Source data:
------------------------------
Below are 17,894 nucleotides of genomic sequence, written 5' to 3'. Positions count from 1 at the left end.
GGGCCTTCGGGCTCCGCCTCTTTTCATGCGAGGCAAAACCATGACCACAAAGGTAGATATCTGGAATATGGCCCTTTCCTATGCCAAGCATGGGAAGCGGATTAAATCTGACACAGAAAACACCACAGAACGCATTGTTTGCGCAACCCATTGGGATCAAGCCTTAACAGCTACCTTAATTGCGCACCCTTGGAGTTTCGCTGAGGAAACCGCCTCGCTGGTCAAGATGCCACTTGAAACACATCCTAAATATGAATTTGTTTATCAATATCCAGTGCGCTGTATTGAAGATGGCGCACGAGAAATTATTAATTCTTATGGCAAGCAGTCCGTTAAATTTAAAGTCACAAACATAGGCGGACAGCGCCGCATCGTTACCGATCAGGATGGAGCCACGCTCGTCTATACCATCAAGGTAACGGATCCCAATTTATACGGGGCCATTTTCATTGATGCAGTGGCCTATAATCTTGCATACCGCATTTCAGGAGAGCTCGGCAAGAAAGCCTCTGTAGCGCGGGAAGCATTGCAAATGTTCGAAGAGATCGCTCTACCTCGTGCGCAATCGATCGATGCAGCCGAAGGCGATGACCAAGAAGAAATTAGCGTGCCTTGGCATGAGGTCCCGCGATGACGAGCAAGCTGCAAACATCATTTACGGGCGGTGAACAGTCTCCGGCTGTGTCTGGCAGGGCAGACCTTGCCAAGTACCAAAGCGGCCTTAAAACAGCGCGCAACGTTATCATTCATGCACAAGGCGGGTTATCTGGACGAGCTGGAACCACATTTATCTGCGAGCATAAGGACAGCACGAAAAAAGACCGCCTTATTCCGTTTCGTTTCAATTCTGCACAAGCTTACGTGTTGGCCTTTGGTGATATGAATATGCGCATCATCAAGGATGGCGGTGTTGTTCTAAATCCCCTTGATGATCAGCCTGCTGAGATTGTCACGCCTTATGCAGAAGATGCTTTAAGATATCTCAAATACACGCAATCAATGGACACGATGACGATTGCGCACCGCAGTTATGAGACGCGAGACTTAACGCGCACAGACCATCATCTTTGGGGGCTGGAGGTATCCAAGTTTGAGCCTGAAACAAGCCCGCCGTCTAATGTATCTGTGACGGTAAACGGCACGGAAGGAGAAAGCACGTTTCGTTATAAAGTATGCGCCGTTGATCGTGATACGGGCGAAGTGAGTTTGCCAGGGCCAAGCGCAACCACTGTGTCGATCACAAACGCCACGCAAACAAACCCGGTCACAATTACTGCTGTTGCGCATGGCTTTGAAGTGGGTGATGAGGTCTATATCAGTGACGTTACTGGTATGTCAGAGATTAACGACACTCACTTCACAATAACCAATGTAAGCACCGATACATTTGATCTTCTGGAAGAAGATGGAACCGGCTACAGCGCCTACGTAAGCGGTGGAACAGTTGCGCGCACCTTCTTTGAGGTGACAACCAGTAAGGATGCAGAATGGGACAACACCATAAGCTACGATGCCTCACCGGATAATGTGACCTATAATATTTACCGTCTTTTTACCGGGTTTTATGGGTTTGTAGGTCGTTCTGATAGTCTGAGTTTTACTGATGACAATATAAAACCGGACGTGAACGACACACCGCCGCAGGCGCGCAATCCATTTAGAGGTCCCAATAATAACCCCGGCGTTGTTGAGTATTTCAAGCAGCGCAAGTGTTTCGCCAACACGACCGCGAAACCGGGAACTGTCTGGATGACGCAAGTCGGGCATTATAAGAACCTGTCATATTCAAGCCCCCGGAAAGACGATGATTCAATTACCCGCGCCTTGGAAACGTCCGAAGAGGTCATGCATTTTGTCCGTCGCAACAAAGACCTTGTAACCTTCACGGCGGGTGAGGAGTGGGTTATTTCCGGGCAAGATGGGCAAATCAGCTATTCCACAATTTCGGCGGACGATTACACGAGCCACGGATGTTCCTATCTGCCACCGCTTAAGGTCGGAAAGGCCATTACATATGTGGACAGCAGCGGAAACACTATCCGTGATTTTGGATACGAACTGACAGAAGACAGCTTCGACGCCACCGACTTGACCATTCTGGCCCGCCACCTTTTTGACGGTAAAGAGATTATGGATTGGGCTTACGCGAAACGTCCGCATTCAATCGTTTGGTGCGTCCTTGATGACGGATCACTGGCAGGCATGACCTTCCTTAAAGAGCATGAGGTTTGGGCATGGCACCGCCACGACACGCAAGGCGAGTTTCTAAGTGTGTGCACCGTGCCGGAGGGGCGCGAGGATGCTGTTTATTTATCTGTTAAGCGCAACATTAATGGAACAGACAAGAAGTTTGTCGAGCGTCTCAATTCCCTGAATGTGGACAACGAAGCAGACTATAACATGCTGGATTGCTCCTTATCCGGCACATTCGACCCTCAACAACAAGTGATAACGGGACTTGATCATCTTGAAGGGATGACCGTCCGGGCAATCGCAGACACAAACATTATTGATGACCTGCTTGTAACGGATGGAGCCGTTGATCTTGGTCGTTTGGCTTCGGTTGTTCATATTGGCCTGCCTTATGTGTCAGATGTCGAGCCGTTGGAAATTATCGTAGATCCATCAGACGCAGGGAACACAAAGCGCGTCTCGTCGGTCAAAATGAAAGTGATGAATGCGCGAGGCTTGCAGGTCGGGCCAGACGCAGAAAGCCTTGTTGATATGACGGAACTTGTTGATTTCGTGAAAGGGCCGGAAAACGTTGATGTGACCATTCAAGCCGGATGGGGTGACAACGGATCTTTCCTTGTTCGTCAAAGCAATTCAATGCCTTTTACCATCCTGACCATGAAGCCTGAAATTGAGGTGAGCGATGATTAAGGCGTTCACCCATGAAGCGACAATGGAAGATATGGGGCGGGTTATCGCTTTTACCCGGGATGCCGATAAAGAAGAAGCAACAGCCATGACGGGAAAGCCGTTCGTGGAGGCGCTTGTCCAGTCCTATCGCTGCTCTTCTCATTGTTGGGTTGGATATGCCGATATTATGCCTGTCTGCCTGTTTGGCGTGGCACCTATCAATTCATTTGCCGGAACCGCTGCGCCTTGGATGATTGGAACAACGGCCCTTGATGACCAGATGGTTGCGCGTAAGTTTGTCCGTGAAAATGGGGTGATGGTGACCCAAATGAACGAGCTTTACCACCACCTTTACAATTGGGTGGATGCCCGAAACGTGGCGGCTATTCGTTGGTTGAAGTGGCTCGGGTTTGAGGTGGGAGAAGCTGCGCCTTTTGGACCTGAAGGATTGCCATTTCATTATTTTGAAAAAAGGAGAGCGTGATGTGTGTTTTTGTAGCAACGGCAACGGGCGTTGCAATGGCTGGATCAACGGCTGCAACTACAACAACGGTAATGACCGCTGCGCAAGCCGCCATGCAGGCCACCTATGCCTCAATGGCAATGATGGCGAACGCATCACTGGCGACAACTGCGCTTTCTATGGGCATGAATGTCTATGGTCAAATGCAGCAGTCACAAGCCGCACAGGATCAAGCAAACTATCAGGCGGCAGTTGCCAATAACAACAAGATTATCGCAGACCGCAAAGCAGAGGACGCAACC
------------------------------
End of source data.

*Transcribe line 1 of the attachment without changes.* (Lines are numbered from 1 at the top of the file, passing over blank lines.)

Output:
Below are 17,894 nucleotides of genomic sequence, written 5' to 3'. Positions count from 1 at the left end.